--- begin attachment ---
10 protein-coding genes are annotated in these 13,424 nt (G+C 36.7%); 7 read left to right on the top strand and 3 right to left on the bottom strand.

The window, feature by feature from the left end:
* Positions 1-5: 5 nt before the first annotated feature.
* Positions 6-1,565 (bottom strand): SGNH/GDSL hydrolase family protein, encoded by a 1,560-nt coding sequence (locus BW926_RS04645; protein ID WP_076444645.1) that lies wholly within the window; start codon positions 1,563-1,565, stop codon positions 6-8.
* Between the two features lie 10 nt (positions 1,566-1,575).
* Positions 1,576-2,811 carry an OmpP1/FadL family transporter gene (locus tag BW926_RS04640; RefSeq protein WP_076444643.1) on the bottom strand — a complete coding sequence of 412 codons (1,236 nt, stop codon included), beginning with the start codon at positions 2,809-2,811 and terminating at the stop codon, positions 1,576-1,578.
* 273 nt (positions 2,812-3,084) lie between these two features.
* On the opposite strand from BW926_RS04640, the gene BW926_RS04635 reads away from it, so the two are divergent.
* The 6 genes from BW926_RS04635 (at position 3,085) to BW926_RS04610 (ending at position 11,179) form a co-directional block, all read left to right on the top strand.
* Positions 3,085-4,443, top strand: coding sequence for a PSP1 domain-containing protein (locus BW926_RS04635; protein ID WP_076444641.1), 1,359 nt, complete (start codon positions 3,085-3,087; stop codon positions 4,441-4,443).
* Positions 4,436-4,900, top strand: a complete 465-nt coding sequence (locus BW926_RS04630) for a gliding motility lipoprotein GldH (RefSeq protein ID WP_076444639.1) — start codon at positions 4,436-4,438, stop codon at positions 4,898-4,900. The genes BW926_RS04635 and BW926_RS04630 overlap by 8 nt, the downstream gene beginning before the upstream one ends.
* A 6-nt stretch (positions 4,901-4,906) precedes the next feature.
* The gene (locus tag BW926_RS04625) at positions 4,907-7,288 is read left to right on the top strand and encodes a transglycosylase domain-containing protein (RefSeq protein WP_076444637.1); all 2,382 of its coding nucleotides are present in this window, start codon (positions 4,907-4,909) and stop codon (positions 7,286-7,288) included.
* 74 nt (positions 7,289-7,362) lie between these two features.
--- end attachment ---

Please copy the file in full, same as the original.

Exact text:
10 protein-coding genes are annotated in these 13,424 nt (G+C 36.7%); 7 read left to right on the top strand and 3 right to left on the bottom strand.

The window, feature by feature from the left end:
* Positions 1-5: 5 nt before the first annotated feature.
* Positions 6-1,565 (bottom strand): SGNH/GDSL hydrolase family protein, encoded by a 1,560-nt coding sequence (locus BW926_RS04645; protein ID WP_076444645.1) that lies wholly within the window; start codon positions 1,563-1,565, stop codon positions 6-8.
* Between the two features lie 10 nt (positions 1,566-1,575).
* Positions 1,576-2,811 carry an OmpP1/FadL family transporter gene (locus tag BW926_RS04640; RefSeq protein WP_076444643.1) on the bottom strand — a complete coding sequence of 412 codons (1,236 nt, stop codon included), beginning with the start codon at positions 2,809-2,811 and terminating at the stop codon, positions 1,576-1,578.
* 273 nt (positions 2,812-3,084) lie between these two features.
* On the opposite strand from BW926_RS04640, the gene BW926_RS04635 reads away from it, so the two are divergent.
* The 6 genes from BW926_RS04635 (at position 3,085) to BW926_RS04610 (ending at position 11,179) form a co-directional block, all read left to right on the top strand.
* Positions 3,085-4,443, top strand: coding sequence for a PSP1 domain-containing protein (locus BW926_RS04635; protein ID WP_076444641.1), 1,359 nt, complete (start codon positions 3,085-3,087; stop codon positions 4,441-4,443).
* Positions 4,436-4,900, top strand: a complete 465-nt coding sequence (locus BW926_RS04630) for a gliding motility lipoprotein GldH (RefSeq protein ID WP_076444639.1) — start codon at positions 4,436-4,438, stop codon at positions 4,898-4,900. The genes BW926_RS04635 and BW926_RS04630 overlap by 8 nt, the downstream gene beginning before the upstream one ends.
* A 6-nt stretch (positions 4,901-4,906) precedes the next feature.
* The gene (locus tag BW926_RS04625) at positions 4,907-7,288 is read left to right on the top strand and encodes a transglycosylase domain-containing protein (RefSeq protein WP_076444637.1); all 2,382 of its coding nucleotides are present in this window, start codon (positions 4,907-4,909) and stop codon (positions 7,286-7,288) included.
* 74 nt (positions 7,289-7,362) lie between these two features.